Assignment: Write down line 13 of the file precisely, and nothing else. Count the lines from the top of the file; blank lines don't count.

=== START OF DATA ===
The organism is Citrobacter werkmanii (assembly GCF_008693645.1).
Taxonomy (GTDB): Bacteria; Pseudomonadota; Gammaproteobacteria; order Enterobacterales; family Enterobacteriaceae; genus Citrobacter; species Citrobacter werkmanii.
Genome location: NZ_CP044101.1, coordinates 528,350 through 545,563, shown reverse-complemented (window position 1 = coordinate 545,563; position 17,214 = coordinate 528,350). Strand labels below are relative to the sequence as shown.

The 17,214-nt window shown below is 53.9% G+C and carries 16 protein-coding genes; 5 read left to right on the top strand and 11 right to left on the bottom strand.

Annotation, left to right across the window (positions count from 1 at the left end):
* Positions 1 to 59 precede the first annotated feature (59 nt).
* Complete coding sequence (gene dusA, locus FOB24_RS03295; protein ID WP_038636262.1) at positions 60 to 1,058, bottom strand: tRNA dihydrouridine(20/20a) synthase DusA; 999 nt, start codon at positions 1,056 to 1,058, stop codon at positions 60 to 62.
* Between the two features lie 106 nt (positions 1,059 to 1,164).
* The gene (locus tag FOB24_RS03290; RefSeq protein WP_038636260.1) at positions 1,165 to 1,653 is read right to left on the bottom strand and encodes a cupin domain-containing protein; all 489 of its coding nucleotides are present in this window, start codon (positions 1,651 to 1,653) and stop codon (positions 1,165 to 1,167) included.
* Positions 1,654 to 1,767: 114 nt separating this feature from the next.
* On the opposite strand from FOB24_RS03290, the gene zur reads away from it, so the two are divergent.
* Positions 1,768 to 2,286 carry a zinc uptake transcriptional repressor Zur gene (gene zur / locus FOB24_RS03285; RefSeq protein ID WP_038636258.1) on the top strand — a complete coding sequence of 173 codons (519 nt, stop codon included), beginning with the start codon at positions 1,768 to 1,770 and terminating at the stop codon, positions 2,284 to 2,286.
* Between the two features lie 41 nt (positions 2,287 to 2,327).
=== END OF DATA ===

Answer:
* Between the two features lie 41 nt (positions 2,287 to 2,327).